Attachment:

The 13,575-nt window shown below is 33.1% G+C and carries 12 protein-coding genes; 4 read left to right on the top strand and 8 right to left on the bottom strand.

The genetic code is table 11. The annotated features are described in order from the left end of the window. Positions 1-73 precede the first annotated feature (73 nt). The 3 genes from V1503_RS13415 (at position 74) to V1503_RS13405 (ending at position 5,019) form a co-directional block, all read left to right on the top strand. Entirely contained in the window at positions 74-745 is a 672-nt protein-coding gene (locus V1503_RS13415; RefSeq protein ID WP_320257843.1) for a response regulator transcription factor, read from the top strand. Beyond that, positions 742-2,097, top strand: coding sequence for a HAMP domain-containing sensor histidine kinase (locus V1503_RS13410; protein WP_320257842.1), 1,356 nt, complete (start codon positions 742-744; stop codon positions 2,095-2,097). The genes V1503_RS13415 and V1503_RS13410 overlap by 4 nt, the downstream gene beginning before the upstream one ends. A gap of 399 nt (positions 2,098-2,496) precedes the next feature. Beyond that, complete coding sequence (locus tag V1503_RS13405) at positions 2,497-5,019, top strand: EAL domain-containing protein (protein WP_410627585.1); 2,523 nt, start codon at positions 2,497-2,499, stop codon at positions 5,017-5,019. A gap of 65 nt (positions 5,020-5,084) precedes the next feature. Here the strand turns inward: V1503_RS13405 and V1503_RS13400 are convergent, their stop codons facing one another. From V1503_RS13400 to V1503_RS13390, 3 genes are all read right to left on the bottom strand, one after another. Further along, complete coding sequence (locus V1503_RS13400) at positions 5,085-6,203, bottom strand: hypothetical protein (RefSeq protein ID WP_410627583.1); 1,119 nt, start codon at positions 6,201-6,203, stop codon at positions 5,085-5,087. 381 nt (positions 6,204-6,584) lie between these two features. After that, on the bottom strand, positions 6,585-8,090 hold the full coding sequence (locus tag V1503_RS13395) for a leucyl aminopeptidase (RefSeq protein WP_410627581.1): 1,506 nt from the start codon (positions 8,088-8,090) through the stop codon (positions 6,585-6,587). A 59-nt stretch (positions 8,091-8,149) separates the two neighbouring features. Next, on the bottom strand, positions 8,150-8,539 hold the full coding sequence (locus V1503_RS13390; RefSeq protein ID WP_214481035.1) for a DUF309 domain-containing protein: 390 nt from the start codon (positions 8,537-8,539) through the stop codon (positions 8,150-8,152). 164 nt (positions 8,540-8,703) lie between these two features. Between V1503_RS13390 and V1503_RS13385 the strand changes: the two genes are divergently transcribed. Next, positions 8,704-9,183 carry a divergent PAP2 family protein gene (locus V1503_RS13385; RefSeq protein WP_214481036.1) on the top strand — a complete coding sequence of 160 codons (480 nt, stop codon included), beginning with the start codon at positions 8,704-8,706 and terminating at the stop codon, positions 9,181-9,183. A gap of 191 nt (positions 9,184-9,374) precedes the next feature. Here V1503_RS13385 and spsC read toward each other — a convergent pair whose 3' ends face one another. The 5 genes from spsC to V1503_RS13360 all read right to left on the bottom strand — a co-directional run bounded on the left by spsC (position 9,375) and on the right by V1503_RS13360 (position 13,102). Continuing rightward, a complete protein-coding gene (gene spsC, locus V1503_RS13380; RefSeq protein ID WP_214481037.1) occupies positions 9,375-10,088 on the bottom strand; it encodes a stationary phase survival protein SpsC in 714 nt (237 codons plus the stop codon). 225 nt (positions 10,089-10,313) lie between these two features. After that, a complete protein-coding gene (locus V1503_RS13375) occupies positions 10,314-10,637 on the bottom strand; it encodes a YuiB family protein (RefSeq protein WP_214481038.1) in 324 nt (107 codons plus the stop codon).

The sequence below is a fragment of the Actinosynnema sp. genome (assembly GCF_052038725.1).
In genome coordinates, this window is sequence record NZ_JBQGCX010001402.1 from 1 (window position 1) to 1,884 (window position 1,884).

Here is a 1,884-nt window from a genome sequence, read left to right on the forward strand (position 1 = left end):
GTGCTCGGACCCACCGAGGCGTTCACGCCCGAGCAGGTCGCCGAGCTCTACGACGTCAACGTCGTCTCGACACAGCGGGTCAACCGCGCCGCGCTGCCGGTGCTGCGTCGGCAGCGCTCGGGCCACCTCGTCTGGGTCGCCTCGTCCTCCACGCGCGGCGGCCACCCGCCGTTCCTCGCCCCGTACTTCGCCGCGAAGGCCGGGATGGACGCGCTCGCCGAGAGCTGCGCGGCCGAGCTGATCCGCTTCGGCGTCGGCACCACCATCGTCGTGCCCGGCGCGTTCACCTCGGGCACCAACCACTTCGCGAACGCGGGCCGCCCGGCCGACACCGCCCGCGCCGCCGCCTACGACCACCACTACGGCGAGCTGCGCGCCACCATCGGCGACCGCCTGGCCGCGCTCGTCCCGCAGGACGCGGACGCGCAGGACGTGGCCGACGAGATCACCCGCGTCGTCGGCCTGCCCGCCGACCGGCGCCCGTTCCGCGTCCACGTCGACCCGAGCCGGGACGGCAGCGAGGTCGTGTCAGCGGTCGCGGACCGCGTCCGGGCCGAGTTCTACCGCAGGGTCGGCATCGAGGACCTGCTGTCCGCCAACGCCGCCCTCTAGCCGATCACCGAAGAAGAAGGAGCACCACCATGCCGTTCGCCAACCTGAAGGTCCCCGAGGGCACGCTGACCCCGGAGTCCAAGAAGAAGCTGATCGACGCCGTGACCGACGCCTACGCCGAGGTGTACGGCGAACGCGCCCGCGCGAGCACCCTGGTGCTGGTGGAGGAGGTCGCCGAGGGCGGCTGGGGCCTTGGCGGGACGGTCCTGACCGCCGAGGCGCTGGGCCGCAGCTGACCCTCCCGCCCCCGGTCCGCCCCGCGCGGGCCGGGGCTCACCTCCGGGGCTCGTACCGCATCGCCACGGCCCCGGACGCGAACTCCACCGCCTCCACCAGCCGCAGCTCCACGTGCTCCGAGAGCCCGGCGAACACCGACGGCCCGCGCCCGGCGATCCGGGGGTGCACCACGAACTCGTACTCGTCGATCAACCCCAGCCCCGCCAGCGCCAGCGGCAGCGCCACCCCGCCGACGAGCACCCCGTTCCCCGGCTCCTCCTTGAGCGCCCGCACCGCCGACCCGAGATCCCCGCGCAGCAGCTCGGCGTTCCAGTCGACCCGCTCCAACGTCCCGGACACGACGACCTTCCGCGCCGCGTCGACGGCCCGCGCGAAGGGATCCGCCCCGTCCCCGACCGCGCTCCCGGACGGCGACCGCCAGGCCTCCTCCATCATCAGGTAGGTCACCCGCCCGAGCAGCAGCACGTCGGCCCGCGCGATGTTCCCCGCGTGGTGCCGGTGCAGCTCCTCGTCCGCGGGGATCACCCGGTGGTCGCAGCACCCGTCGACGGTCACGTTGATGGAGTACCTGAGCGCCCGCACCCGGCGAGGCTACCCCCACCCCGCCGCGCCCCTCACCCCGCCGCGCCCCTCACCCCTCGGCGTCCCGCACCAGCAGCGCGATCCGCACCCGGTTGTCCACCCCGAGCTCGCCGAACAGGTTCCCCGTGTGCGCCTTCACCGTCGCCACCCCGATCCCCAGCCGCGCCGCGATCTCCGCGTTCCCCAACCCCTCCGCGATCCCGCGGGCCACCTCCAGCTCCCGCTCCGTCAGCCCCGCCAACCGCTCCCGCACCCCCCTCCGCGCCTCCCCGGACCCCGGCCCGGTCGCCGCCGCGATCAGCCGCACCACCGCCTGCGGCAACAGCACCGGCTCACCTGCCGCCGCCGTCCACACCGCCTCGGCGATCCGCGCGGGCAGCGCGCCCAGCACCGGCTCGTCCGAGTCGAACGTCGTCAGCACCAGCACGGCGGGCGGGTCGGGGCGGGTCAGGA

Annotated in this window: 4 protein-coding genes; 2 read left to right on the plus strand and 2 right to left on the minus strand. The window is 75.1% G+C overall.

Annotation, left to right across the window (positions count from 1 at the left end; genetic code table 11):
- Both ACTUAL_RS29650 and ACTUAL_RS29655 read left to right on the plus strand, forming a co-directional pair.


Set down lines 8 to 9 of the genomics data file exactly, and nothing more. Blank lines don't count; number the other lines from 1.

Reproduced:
Annotation, left to right across the window (positions count from 1 at the left end; genetic code table 11):
- Both ACTUAL_RS29650 and ACTUAL_RS29655 read left to right on the plus strand, forming a co-directional pair.